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A digital manhunt: how Chinese police are following criticism on Twitter and Facebook

By UK Time News - December 31, 2021

When Jennifer Chen returned to her hometown in central China last winter for the Lunar New Year, she gave little thought to Twitter. She had around 100 subscribers on an account she believed to be anonymous.

While living in China, she retweeted news and videos, and occasionally made censored comments on Chinese platforms, such as expressing support for the Hong Kong protesters and solidarity with the minorities who have been interned.

It wasn’t much, but it was enough for the authorities to pursue her. Police knocked on his parents’ door during his visit. She said they summoned her to the station, questioned her and then ordered her to delete her posts and Twitter account. They continued to follow her when she went to study abroad, calling her and her mother to ask if Ms. Chen had visited any human rights websites recently.

The Chinese government, which has built a vast digital infrastructure and security apparatus to control dissent on its own platforms, is going even further to expand its Internet network to expose and silence those who criticize the country on Twitter, Facebook and others international social networks. media.

These new investigations, targeting blocked sites inside China, rely on sophisticated technological methods to expand Chinese authorities’ reach and target list, according to a New York Times review of government procurement documents and legal files, as well as interviews with a government contractor and six people under pressure from the police.

To track people down, security forces use advanced investigative software, public records, and databases to find all of their personal information and international social media presence. Operations sometimes target those living beyond Chinese borders. The police pursue dissidents and minor critics like Ms. Chen, as well as Chinese living abroad and even citizens of other nations.

The digital manhunt represents the punitive side of the government’s broad campaign to counter negative portrayals of China. In recent years, the Communist Party has raised armies of robots, deployed diplomats, and mobilized influencers to push its narratives and stifle criticism. The police went further, hunting down and silencing those who dared to fight back.

More and more frequently, the authorities harass critics both inside and outside China, and threaten their relatives, with the aim of getting them to remove content deemed criminal. A video recording, provided by a Chinese student living in Australia, showed how police in her hometown summoned her father, called her on his phone and pushed her to delete his Twitter account.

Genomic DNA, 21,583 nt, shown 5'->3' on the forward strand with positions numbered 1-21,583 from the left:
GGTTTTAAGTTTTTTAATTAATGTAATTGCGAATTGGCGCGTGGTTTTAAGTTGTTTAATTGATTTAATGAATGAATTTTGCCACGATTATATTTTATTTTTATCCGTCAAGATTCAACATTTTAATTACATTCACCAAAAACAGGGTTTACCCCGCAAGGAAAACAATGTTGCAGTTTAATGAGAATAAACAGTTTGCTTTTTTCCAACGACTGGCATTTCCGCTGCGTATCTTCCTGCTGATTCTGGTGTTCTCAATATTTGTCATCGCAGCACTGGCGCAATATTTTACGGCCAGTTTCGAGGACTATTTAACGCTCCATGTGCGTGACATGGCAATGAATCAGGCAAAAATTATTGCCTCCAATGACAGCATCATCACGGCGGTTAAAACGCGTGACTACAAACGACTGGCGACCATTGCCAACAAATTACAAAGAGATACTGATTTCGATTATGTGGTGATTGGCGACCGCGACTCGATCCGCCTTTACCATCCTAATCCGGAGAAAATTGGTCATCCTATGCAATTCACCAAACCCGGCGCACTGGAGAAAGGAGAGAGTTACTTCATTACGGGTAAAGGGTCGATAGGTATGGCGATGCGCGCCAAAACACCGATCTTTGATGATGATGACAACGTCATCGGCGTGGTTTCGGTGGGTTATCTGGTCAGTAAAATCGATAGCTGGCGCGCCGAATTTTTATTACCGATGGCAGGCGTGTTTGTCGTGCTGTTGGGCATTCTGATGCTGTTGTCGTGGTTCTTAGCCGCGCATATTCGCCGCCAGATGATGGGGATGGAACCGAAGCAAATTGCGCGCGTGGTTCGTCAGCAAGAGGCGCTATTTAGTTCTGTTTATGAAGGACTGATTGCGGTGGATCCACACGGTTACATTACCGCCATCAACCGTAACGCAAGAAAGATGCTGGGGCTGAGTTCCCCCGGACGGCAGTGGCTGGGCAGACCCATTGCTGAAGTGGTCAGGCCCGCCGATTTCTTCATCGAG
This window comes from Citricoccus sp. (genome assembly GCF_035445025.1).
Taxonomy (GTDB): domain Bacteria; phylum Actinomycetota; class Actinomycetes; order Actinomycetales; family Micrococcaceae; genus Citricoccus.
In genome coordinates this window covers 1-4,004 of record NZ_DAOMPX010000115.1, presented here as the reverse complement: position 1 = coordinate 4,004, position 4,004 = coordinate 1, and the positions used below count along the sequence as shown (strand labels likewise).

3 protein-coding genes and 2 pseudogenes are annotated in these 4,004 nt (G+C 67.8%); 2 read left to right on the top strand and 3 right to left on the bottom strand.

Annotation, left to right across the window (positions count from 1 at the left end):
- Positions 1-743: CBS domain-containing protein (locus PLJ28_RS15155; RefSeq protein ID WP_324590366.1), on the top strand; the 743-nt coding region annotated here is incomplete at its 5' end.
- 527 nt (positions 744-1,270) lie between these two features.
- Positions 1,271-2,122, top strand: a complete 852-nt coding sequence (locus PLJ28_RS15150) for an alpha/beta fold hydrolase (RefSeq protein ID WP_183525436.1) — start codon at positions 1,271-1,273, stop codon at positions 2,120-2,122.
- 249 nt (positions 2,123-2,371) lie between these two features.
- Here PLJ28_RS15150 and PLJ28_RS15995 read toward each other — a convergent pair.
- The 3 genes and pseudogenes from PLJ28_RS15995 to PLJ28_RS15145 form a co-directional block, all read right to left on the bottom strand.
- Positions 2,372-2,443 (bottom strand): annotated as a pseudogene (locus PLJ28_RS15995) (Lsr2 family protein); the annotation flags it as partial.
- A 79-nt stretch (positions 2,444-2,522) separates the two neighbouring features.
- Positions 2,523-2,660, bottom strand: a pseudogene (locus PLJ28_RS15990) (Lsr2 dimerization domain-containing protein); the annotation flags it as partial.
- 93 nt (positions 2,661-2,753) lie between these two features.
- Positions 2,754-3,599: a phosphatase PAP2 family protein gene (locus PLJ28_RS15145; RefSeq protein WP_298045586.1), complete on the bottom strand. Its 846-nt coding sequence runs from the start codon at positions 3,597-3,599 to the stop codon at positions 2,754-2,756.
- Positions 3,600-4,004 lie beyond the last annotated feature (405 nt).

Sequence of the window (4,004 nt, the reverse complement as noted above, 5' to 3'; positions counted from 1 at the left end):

The new tactics raise questions about the spread of powerful survey software and bustling data markets that can make it easier to track even the most cautious social media users on international platforms. U.S. regulators have repeatedly blocked Chinese deals to acquire U.S. tech companies because of the access they provide to personal data. They have done much less to control the widespread availability of online services that offer location data, social media records, and personal information.

For Chinese security forces, the effort is a bold extension of a mandate that previously focused on Chinese platforms and better-known foreign dissidents. Now, violations as simple as posting a critical article on Twitter – or in the case of Ms. Chen, 23, citing, “I’m on Hong Kong’s side” – can have swift repercussions.

Actions against people speaking out on Twitter and Facebook have increased in China since 2019, according to an online database aggregating them. The database, compiled by an anonymous activist, records cases based on publicly available verdicts, police notices and reports, although information is limited in China.

“The network has definitely expanded overseas over the past year,” said Yaxue Cao, editor-in-chief of, a website that covers civil society and human rights. The aim is to encourage self-censorship already prevalent among Chinese on global social media, she said, likening the purge of criticism to an overactive lawnmower.

“They cut the things that look slender and tall – the most straightforward,” she said. “Then they look around, the higher blades of grass no longer cover the lower blades. They say, “Oh, they’re problematic too, let’s mow them again. “

Chinese security authorities are bringing new technical expertise and new funding to the process, according to publicly available procurement documents, police manuals and the government contractor, who works on overseas internet investigations.

In 2020, when police in Western Gansu Province asked companies to help them monitor international social media, they set up a scoring system. One of the criteria included a company’s ability to analyze Twitter accounts, including tweets and follower lists. Shanghai police offered a tech company $ 1,500 for each overseas account investigation, according to a May purchase document.